January 31, 2019
What Every Board Director Should Know about Blockchain
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This is not an article about governance. It is about the frenetic technology journey the World has seen in the last thirty years. Hundreds of significant “point innovations” have changed the way we live, move, pay and do business. Every day we keep receiving news about incremental advances and ground-breaking technology. Innovations such as the solid-state memory in the 70’s, the personal computer in the 80’s, the Internet in the 90’s, digital mobile phone technology in the 2000’s, high resolution, low cost LCD screens, sustainable energy sources, video-conference, GPS, electronic payments, Artificial Intelligence, and most recently self-driven cars. They have succeeded one another almost every month. Increasing application and adoption of these inventions drive prices down which feeds further innovation. Constant innovation has led to a universe of new products, services, and with it growing interdependencies in the global markets. In this journey, many corporations have disappeared either because their business was replaced or because their Board and Management Team failed to adapt to these disruptions. On the other hand, new companies have emerged and some have become global behemoths.
In the last couple of years of the innovation journey, Blockchain and the concept of “DLT” (distributed ledger technology) stands out as a more foundational or architectural development not only in software but in the way we could organize our companies. Blockchain is not a new “tech-dogma” creating herds of followers: it is a groundbreaking model changing the way we think about problem-solving and information sharing.
Ultimately Blockchain is on track to support, and subsequently provoke a broader adoption of the many other digital point innovations such as those above, helping to drastically reshape the landscape of multiple industries that were defined in the last thirty years by those very same preceding technology advances. As a Director of a Board, of any enterprise, Blockchain must have entered your peer conversation already. Don’t look at it as the buzzword that only the technologists need to understand. You as a Board Director will soon have to share the burden of decisions that will likely disrupt your industry in the near future. You will have to understand the fundamentals of Blockchain.
Computer systems need software and software code has been always written based on pre-computer accounting principles. Historically, accounting systems’ registry of numbers and values inspired the ledger, the same way that software has used the ledger as a method to preserve and store data. The original commercial approach of a "principal book of accounts" in a company, became the fundamental way you store data in a centralized manner in almost all computer systems. The computer architecture evolved and became more complex, but it is basically data stored by a trusted party and multiple users accessing that data, depending on their approved access level. The idea of a decentralized and distributed digital ledger creates a new paradigm. Instead of a single centralized ledger and multiple users accessing part of its data, there is emerging a new software architecture that relies on a totally different principle: distributed public or private copies of the ledger that are time-stamped and consolidate all transactions of a system. Distributed ledgers are inter-connected between all users and mathematically verifiable by every member (node ) of the network and have their transactional rules voted by consensus. This means that there is no need for a centralized secured depository of data as all stakeholders can verify the integrity of data stored in a block of data, and there is no need for all nodes of this community to trust one another. On the other hand, every block is linked to the previous block and all the previous blocks also have been verified. The system is secure: it is inherently tamperproof, it has integrity and transparency.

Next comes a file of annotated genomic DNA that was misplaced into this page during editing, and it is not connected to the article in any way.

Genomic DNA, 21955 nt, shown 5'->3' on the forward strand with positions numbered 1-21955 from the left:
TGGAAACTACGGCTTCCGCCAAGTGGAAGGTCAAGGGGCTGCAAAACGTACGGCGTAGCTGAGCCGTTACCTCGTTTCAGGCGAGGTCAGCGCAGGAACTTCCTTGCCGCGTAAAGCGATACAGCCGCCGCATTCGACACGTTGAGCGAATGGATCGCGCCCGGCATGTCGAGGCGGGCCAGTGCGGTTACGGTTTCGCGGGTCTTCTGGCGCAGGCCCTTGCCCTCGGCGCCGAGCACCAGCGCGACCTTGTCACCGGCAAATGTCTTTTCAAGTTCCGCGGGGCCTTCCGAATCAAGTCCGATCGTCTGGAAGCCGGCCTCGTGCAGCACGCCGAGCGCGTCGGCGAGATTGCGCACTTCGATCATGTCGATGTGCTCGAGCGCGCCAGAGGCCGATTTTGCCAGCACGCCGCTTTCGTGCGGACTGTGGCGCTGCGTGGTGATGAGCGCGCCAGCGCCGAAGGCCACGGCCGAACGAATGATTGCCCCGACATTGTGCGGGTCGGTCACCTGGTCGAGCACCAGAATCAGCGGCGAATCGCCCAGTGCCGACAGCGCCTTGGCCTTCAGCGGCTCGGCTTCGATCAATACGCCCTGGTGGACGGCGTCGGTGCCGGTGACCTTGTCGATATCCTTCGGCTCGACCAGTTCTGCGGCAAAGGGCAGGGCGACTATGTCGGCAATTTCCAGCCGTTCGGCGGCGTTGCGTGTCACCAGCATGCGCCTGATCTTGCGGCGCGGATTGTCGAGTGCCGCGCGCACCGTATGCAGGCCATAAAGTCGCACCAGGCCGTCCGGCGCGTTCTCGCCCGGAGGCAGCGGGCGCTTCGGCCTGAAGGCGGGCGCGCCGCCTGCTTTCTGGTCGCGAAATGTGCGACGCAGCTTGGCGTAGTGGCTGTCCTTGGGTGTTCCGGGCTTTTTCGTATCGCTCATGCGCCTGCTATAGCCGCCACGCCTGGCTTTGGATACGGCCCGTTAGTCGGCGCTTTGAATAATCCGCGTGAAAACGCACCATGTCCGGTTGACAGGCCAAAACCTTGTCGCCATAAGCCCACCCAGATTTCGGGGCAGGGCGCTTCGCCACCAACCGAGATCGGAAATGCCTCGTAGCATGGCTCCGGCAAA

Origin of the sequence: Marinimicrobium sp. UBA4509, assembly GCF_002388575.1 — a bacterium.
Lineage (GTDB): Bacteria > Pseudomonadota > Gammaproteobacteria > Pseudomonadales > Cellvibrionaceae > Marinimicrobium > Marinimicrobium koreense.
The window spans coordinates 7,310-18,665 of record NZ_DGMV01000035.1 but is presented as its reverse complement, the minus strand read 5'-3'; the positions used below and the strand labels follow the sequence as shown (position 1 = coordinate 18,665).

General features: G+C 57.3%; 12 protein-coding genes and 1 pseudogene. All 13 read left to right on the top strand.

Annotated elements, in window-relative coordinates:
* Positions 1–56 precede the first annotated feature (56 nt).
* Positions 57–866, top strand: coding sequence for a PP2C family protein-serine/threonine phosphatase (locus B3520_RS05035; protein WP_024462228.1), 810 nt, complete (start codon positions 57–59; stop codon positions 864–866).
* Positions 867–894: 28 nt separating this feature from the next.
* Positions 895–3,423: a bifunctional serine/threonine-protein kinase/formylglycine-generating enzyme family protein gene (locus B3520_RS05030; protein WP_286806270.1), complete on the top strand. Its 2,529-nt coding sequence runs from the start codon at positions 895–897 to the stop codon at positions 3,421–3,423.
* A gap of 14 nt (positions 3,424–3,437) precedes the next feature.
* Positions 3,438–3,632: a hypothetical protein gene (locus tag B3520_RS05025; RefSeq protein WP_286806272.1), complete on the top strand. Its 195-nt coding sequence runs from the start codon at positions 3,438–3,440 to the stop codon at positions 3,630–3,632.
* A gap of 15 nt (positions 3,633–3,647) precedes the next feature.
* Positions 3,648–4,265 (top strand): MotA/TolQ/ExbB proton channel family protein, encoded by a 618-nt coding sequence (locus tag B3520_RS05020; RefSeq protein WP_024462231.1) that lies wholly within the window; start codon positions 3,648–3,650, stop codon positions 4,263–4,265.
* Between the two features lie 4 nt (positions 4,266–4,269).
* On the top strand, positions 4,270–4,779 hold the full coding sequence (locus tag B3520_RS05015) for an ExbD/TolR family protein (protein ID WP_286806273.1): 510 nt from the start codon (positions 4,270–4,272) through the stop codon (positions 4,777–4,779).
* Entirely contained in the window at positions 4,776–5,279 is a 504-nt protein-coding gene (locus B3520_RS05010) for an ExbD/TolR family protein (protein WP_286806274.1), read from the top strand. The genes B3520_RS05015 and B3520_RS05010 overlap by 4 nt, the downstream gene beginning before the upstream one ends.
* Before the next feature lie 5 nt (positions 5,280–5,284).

An anonymous person (or group of software developers) known as Satoshi Nakamoto (possibly chosen from one of the most common “Joe Smith” names in Japan) in 2009 implemented a core component of the digital currency Bitcoin using the principles of Blockchain. The first work on a cryptographically secured chain of blocks was described over 25 years ago by Stuart Haber and W. Scott Stornetta. The concept: what if we provide a group of stakeholders a copy of the original data ledger so no one has to be a single holder of data and thus the “trusted party”? If I fake or tamper my part of the ledger, all other users will be able to compare my data with their’s and challenge my data integrity. This would remove the need of a trusted party. This concept alone impacts almost every business in the world today. The adoption curve of Blockchain is starting to accelerate and Board Directors need to understand how to use the new paradigm.